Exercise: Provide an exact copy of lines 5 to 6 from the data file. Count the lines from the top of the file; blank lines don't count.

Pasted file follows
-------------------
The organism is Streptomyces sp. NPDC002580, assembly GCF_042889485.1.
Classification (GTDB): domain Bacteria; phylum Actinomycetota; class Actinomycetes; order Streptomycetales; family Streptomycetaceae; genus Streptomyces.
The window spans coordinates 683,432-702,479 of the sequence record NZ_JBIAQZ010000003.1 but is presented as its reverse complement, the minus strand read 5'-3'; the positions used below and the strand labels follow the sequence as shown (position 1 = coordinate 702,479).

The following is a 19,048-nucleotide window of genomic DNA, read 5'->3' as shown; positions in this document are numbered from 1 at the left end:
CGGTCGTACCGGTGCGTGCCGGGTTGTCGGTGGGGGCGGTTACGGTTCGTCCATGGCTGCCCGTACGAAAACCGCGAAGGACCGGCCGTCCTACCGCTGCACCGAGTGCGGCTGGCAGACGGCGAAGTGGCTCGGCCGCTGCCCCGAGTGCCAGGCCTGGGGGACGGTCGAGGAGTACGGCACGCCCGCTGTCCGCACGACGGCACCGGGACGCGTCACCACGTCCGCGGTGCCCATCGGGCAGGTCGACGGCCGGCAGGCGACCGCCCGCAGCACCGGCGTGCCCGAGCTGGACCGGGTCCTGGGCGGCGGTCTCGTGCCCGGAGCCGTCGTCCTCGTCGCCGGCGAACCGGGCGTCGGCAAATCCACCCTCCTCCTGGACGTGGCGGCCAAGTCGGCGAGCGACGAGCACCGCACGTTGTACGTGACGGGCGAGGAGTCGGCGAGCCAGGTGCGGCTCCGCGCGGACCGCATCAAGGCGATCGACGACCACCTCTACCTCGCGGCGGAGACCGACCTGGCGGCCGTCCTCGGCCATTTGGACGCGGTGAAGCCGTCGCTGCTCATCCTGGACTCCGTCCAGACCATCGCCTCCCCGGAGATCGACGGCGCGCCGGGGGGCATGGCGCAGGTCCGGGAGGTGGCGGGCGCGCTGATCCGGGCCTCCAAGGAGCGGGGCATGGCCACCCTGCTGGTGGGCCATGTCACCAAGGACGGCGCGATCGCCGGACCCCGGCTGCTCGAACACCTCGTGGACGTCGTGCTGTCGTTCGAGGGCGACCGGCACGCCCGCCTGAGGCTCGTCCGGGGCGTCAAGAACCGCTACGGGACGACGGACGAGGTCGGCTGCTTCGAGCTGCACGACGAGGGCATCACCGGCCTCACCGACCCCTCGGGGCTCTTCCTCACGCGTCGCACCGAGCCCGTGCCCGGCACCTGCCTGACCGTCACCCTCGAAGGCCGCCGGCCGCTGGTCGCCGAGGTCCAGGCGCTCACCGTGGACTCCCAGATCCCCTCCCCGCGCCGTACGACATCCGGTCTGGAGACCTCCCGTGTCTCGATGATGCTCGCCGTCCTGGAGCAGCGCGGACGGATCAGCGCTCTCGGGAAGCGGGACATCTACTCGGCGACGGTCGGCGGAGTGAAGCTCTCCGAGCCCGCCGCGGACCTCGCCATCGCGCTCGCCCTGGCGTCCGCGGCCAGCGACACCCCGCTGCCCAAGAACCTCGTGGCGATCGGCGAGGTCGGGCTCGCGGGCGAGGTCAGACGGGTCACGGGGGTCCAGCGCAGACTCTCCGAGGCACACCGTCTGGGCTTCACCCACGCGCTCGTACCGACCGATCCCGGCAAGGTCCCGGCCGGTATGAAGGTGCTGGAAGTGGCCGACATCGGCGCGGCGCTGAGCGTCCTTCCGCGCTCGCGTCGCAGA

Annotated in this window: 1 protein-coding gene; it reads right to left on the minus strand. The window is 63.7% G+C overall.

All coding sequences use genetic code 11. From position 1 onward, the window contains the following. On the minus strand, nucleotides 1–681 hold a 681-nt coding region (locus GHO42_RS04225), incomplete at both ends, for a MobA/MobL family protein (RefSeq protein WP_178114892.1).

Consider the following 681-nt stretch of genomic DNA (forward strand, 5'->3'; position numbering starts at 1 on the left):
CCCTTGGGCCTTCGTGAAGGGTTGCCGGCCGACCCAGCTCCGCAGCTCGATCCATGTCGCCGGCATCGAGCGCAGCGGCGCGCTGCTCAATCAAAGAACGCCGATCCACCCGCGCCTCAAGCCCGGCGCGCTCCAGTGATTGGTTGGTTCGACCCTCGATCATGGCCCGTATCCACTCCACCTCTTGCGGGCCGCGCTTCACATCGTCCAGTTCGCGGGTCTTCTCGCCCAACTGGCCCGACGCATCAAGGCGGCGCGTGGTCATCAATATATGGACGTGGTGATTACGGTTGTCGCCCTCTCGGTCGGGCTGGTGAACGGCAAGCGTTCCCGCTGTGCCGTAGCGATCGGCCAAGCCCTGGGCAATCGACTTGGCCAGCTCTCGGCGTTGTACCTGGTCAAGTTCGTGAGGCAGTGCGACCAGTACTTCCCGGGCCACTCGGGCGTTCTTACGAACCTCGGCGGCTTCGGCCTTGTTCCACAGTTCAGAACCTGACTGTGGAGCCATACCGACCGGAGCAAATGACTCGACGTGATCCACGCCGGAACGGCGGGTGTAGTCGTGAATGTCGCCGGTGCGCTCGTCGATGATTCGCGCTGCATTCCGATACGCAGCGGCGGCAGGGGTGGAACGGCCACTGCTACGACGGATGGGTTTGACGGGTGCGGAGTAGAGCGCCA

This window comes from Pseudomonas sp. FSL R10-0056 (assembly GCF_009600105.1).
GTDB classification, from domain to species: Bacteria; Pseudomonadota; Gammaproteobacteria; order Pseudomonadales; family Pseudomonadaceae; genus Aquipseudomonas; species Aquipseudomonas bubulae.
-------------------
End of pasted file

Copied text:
CGGTCGTACCGGTGCGTGCCGGGTTGTCGGTGGGGGCGGTTACGGTTCGTCCATGGCTGCCCGTACGAAAACCGCGAAGGACCGGCCGTCCTACCGCTGCACCGAGTGCGGCTGGCAGACGGCGAAGTGGCTCGGCCGCTGCCCCGAGTGCCAGGCCTGGGGGACGGTCGAGGAGTACGGCACGCCCGCTGTCCGCACGACGGCACCGGGACGCGTCACCACGTCCGCGGTGCCCATCGGGCAGGTCGACGGCCGGCAGGCGACCGCCCGCAGCACCGGCGTGCCCGAGCTGGACCGGGTCCTGGGCGGCGGTCTCGTGCCCGGAGCCGTCGTCCTCGTCGCCGGCGAACCGGGCGTCGGCAAATCCACCCTCCTCCTGGACGTGGCGGCCAAGTCGGCGAGCGACGAGCACCGCACGTTGTACGTGACGGGCGAGGAGTCGGCGAGCCAGGTGCGGCTCCGCGCGGACCGCATCAAGGCGATCGACGACCACCTCTACCTCGCGGCGGAGACCGACCTGGCGGCCGTCCTCGGCCATTTGGACGCGGTGAAGCCGTCGCTGCTCATCCTGGACTCCGTCCAGACCATCGCCTCCCCGGAGATCGACGGCGCGCCGGGGGGCATGGCGCAGGTCCGGGAGGTGGCGGGCGCGCTGATCCGGGCCTCCAAGGAGCGGGGCATGGCCACCCTGCTGGTGGGCCATGTCACCAAGGACGGCGCGATCGCCGGACCCCGGCTGCTCGAACACCTCGTGGACGTCGTGCTGTCGTTCGAGGGCGACCGGCACGCCCGCCTGAGGCTCGTCCGGGGCGTCAAGAACCGCTACGGGACGACGGACGAGGTCGGCTGCTTCGAGCTGCACGACGAGGGCATCACCGGCCTCACCGACCCCTCGGGGCTCTTCCTCACGCGTCGCACCGAGCCCGTGCCCGGCACCTGCCTGACCGTCACCCTCGAAGGCCGCCGGCCGCTGGTCGCCGAGGTCCAGGCGCTCACCGTGGACTCCCAGATCCCCTCCCCGCGCCGTACGACATCCGGTCTGGAGACCTCCCGTGTCTCGATGATGCTCGCCGTCCTGGAGCAGCGCGGACGGATCAGCGCTCTCGGGAAGCGGGACATCTACTCGGCGACGGTCGGCGGAGTGAAGCTCTCCGAGCCCGCCGCGGACCTCGCCATCGCGCTCGCCCTGGCGTCCGCGGCCAGCGACACCCCGCTGCCCAAGAACCTCGTGGCGATCGGCGAGGTCGGGCTCGCGGGCGAGGTCAGACGGGTCACGGGGGTCCAGCGCAGACTCTCCGAGGCACACCGTCTGGGCTTCACCCACGCGCTCGTACCGACCGATCCCGGCAAGGTCCCGGCCGGTATGAAGGTGCTGGAAGTGGCCGACATCGGCGCGGCGCTGAGCGTCCTTCCGCGCTCGCGTCGCAGA

Annotated in this window: 1 protein-coding gene; it reads right to left on the minus strand. The window is 63.7% G+C overall.